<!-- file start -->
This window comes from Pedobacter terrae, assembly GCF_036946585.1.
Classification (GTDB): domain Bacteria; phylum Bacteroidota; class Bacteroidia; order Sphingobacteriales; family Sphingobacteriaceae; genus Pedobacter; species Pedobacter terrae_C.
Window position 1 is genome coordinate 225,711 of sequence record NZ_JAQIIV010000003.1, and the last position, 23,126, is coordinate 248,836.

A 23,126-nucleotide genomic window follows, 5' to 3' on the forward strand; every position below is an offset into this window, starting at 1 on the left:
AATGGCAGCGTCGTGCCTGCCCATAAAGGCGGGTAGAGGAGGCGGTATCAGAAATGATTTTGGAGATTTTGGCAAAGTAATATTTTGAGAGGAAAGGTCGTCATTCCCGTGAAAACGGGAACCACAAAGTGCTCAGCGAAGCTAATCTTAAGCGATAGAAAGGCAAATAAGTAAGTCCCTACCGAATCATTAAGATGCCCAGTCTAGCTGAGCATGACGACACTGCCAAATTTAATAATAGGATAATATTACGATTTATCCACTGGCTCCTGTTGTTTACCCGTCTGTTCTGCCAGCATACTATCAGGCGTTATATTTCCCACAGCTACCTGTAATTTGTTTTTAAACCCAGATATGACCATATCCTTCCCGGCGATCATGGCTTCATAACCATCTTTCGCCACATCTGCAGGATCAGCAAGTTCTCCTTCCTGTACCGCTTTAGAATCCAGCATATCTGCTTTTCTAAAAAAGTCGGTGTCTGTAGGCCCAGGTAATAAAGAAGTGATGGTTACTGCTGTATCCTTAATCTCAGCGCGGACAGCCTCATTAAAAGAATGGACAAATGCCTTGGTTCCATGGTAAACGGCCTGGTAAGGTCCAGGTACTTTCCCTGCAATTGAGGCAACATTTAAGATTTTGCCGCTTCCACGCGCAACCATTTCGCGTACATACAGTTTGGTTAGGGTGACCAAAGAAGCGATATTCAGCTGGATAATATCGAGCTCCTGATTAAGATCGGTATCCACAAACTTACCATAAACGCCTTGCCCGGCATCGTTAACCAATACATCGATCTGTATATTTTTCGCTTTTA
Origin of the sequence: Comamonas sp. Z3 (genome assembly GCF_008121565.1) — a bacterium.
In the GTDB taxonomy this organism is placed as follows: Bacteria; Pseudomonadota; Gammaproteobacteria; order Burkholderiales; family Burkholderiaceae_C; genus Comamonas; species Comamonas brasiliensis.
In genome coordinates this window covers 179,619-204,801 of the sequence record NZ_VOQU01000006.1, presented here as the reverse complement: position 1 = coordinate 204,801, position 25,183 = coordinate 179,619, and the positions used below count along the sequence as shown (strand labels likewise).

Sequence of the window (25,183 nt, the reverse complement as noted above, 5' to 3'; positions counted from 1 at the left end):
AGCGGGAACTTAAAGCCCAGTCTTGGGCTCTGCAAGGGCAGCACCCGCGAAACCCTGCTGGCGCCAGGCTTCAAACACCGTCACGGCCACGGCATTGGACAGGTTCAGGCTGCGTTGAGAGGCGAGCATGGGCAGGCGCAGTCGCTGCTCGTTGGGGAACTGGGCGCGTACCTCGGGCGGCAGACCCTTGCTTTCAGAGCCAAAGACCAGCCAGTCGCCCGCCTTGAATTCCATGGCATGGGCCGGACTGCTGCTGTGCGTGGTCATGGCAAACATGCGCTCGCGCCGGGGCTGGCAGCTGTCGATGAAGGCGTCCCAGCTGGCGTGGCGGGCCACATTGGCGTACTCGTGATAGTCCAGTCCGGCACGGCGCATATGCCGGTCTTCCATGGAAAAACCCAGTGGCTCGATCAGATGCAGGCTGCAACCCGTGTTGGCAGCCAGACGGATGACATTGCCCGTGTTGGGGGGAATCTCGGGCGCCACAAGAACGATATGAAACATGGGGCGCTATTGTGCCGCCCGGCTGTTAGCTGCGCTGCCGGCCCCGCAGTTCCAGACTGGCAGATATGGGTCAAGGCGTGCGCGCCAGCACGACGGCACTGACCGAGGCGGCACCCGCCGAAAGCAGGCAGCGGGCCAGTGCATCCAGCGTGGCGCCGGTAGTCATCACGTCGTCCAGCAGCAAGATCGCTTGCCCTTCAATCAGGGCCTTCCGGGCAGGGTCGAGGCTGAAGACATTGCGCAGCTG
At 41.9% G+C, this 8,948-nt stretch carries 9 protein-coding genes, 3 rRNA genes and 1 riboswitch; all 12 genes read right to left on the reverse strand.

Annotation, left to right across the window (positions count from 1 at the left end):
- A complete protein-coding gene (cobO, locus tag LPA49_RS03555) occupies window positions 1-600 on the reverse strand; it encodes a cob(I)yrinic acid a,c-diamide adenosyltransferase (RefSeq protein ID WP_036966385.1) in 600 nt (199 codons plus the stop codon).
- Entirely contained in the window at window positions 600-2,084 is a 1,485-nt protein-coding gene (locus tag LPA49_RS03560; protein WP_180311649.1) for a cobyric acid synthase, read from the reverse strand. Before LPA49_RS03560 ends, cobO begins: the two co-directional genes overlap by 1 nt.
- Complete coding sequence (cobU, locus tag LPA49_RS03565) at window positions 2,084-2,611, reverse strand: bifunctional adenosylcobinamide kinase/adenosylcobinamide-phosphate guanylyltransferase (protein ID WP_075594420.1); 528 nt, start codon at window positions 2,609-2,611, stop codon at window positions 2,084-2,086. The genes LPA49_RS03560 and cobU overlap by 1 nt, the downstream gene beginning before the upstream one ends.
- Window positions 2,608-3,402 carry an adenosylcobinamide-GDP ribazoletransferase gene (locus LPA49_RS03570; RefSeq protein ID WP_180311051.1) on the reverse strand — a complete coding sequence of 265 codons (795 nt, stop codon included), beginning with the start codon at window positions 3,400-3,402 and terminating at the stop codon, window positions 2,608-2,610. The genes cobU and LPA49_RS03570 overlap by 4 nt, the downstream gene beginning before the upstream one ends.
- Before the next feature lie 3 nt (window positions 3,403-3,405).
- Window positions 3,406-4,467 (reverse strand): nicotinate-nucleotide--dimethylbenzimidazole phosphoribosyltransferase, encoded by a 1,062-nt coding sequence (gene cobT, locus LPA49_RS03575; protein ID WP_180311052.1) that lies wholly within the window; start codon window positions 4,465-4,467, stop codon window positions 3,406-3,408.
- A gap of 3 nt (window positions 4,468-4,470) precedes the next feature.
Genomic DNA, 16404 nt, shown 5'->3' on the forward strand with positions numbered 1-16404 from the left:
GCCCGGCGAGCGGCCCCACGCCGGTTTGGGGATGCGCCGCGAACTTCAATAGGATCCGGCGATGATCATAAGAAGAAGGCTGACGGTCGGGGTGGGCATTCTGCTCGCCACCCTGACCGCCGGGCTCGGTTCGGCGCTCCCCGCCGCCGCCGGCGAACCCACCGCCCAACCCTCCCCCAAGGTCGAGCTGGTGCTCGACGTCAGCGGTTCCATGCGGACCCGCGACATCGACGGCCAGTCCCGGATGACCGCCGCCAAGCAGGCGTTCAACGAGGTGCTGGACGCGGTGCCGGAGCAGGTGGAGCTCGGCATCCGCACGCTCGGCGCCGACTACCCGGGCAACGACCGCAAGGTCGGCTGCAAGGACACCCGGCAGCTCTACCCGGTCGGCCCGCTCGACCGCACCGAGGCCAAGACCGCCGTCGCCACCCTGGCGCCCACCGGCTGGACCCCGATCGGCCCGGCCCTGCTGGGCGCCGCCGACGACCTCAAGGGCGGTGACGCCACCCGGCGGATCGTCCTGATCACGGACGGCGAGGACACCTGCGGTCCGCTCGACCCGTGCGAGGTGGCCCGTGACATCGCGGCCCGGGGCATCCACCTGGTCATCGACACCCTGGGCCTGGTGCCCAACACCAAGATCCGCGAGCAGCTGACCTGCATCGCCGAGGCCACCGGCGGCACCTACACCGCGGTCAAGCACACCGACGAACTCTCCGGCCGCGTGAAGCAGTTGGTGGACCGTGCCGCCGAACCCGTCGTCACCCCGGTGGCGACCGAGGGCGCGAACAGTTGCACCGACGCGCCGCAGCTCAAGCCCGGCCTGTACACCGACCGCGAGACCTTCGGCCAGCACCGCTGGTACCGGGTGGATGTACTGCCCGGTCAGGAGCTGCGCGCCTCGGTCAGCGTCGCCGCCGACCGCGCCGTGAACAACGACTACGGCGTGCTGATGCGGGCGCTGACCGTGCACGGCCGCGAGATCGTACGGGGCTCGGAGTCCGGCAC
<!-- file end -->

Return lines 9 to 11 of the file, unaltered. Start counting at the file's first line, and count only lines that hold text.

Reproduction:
Sequence of the window (25,183 nt, the reverse complement as noted above, 5' to 3'; positions counted from 1 at the left end):
AGCGGGAACTTAAAGCCCAGTCTTGGGCTCTGCAAGGGCAGCACCCGCGAAACCCTGCTGGCGCCAGGCTTCAAACACCGTCACGGCCACGGCATTGGACAGGTTCAGGCTGCGTTGAGAGGCGAGCATGGGCAGGCGCAGTCGCTGCTCGTTGGGGAACTGGGCGCGTACCTCGGGCGGCAGACCCTTGCTTTCAGAGCCAAAGACCAGCCAGTCGCCCGCCTTGAATTCCATGGCATGGGCCGGACTGCTGCTGTGCGTGGTCATGGCAAACATGCGCTCGCGCCGGGGCTGGCAGCTGTCGATGAAGGCGTCCCAGCTGGCGTGGCGGGCCACATTGGCGTACTCGTGATAGTCCAGTCCGGCACGGCGCATATGCCGGTCTTCCATGGAAAAACCCAGTGGCTCGATCAGATGCAGGCTGCAACCCGTGTTGGCAGCCAGACGGATGACATTGCCCGTGTTGGGGGGAATCTCGGGCGCCACAAGAACGATATGAAACATGGGGCGCTATTGTGCCGCCCGGCTGTTAGCTGCGCTGCCGGCCCCGCAGTTCCAGACTGGCAGATATGGGTCAAGGCGTGCGCGCCAGCACGACGGCACTGACCGAGGCGGCACCCGCCGAAAGCAGGCAGCGGGCCAGTGCATCCAGCGTGGCGCCGGTAGTCATCACGTCGTCCAGCAGCAAGATCGCTTGCCCTTCAATCAGGGCCTTCCGGGCAGGGTCGAGGCTGAAGACATTGCGCAGCTG
At 41.9% G+C, this 8,948-nt stretch carries 9 protein-coding genes, 3 rRNA genes and 1 riboswitch; all 12 genes read right to left on the reverse strand.